Reserve Bank of India Governor Raghuram Rajan on Tuesday kept the rate at which it lends money to commercial banks constant at 7.75 per cent, disappointing stock markets and home loan consumers. However, in a move to placate some of that disappointment, the RBI has cut the statutory liquidity ratio or the amount of bonds that lenders must set aside by 50 basis points to 21.5 per cent of depositors.
Speaking to the media, Rajan said that since there have been ‘no substantial new developments’ on the process to reduce inflation since January 15, the bank has maintained status quo on its key lending rate. He further argued that it would prudent on the central bank’s part to wait for some tell-tale signs from the government that inflation will continue to ease, before any additional measures are incorporated.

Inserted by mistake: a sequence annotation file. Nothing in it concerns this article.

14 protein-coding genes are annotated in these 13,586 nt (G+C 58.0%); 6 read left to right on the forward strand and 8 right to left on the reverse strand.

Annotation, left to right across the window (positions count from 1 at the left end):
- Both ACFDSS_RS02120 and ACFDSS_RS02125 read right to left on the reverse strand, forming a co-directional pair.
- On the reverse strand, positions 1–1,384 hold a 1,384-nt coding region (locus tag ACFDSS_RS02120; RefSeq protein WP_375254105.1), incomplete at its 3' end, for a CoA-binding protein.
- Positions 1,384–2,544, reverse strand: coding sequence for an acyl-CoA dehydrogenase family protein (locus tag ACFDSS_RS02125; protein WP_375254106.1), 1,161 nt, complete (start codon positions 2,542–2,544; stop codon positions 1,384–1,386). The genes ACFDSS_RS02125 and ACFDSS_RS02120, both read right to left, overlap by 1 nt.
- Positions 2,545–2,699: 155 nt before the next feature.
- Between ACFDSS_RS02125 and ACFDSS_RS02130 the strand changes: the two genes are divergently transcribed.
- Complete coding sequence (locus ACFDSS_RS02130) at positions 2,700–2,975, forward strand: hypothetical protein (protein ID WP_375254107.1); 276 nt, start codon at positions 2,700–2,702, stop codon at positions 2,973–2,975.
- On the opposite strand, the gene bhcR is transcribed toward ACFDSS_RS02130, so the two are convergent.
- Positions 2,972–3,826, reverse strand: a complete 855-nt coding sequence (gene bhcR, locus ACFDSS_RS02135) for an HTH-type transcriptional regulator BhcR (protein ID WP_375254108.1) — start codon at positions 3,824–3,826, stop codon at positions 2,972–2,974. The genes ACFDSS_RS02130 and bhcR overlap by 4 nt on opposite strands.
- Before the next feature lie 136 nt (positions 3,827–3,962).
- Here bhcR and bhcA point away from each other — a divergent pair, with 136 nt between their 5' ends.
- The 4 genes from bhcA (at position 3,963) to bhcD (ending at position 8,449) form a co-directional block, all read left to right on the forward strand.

Financial analysts, however, expect the RBI to cut rates after the Union Budget on February 28, since the central government has confined fiscal deficit to 4.1 per cent of the GDP. For months, members of government and industry have been pushing Rajan to reduce lending rates to induce a greater infusion of capital into the economy. Allied with a steep reduction in crude oil prices from more than $100 a barrel at the start of 2014 to under $50 in the past month and falling inflation figures, many expected Rajan to reduce lending rates sooner.
Until December 2014, the RBI Governor remained adamant, stating that the central bank needed more time to gauge whether the government was serious about reducing inflation. In his December 2014 monetary policy review, however, Rajan said that he could consider a rate cut ‘outside the policy review cycle’, as long as inflation figures and steps to reduce fiscal deficit were encouraging. In January 2015, the governor reduced its lending rate by 25 basis points, although a statement on the RBI’s website on the same stated that developments over the last few months have ‘provided (adequate) headroom for a shift in the monetary policy stance’. Following his prudent nature, Rajan is looking for further headroom, before the bank again embarks on a shift in its monetary policy stance.